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Wednesday, 19 June 2024 10:23

Rand breaks below R18/$ barrier on Ramaphosa's inauguration day.

By Ahmed Areff.

The rand strengthened to below R18 to the dollar on Wednesday, breaking below the psychologically important level for the first time in 11 months. 

The rand traded at R17.95 to the dollar after 09:00. This is in the midst of a wave of optimism that the newly formed government of national unity (GNU) will provide stability and provide a framework for much-needed economic reforms in SA.

It also comes as Cyril Ramaphosa is sworn in for a second term as president at the Union Building later on Wednesday morning, and a major rally that saw the rand strengthen significantly from R18.29 on Tuesday morning.  

The JSE All-Share Index also closed 3.5% higher on Tuesday, led by a surge in insurance, banking and retail stocks.

Investor demand at South Africa’s weekly government bond sale rose, as primary dealers placed orders for R19.16 billion of debt, more than five times the R3.75 billion of securities on sale on Tuesday. This compares with a ratio of 3.9 at the previous auction, according to central bank data compiled by Bloomberg.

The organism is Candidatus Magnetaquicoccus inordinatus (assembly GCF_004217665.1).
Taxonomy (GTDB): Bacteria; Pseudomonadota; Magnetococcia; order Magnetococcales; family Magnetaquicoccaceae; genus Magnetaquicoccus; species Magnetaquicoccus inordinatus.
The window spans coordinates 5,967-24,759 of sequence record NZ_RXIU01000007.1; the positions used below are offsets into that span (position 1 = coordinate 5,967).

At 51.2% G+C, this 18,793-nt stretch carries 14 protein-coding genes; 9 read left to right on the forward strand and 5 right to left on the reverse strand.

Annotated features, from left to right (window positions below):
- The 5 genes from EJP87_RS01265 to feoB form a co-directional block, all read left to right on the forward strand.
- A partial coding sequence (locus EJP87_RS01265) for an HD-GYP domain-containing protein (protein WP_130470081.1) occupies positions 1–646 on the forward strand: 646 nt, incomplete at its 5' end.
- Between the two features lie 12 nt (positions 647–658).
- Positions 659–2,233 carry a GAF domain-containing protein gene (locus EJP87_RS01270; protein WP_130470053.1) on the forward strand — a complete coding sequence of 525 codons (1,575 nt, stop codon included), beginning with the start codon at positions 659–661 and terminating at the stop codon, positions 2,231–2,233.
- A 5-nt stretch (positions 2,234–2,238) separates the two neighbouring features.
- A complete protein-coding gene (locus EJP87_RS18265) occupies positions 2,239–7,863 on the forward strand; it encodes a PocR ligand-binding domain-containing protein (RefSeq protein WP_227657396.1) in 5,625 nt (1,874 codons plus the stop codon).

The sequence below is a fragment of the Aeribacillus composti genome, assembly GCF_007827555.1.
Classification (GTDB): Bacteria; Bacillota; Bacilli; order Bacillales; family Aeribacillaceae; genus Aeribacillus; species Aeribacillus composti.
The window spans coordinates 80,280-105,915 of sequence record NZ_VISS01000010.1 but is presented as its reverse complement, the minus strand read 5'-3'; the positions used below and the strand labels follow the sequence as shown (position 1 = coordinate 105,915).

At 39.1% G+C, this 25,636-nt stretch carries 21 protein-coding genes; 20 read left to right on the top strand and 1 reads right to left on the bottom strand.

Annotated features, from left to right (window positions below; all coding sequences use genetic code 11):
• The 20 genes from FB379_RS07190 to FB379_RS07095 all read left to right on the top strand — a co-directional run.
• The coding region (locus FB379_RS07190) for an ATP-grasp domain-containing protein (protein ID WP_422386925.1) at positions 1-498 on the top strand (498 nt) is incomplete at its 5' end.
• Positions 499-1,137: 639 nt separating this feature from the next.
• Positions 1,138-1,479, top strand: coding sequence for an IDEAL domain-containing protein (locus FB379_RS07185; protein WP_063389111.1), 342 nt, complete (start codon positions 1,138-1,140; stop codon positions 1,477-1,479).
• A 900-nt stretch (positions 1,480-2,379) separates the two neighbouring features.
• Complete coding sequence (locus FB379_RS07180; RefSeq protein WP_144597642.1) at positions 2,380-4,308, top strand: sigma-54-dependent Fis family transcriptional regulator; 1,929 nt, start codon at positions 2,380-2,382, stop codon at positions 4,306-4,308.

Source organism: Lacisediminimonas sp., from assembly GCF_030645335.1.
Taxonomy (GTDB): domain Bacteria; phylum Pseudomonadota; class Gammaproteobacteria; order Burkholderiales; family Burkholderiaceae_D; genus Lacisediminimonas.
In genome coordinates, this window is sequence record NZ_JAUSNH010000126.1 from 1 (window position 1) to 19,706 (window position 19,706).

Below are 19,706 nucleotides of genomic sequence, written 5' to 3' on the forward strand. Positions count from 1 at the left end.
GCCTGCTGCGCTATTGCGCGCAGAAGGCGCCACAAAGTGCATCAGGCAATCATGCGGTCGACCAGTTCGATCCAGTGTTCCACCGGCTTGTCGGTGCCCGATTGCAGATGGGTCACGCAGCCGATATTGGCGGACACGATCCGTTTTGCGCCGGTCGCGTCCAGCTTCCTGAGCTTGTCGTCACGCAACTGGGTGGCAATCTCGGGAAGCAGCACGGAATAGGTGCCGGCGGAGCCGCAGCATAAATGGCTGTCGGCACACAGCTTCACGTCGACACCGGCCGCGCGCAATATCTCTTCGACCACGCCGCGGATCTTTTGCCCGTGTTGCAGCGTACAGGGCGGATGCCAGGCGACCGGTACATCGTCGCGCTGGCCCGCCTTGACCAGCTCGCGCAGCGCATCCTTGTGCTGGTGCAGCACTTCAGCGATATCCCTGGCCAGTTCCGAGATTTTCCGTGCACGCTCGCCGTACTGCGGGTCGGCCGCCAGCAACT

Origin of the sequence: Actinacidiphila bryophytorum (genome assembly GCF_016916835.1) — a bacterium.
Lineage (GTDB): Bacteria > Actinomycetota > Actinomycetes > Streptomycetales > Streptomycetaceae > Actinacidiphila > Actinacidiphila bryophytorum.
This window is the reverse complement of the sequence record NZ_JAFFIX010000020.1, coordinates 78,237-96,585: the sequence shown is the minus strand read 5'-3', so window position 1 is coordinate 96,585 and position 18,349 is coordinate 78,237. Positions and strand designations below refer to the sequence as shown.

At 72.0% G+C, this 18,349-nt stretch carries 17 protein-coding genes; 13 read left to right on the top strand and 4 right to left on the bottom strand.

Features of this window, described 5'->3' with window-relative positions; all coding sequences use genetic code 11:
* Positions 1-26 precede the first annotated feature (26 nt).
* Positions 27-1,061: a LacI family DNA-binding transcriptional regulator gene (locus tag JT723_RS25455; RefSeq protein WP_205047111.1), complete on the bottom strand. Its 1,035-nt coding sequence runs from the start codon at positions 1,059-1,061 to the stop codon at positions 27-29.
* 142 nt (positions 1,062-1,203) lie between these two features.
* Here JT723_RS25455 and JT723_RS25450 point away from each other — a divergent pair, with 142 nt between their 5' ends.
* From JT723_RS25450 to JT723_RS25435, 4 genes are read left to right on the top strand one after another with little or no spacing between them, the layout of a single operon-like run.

On Tuesday, JPMorgan, the world's largest bank by market value, double upgraded SA assets on optimism that the new government of national unity (GNU) was likely the best post-election outcome for the country's economy. It, however, cautioned that risks to its assessment were that no Cabinet was in place yet and the GNU structure had not been tried in almost 30 years.

S&P Global Ratings also said on Tuesday that the GNU's nine-point agenda aims to prioritise structural reforms to address basic infrastructure and service delivery shortfalls and weak investments, while gradually narrowing fiscal deficits.

It said this would likely not cause any significant policy shift in SA and was "broadly favourable" for SA's economic and fiscal outlook, though it cautioned the GNU may struggle to achieve both economic growth while maintaining fiscal discipline given the risks of navigating coalition politics.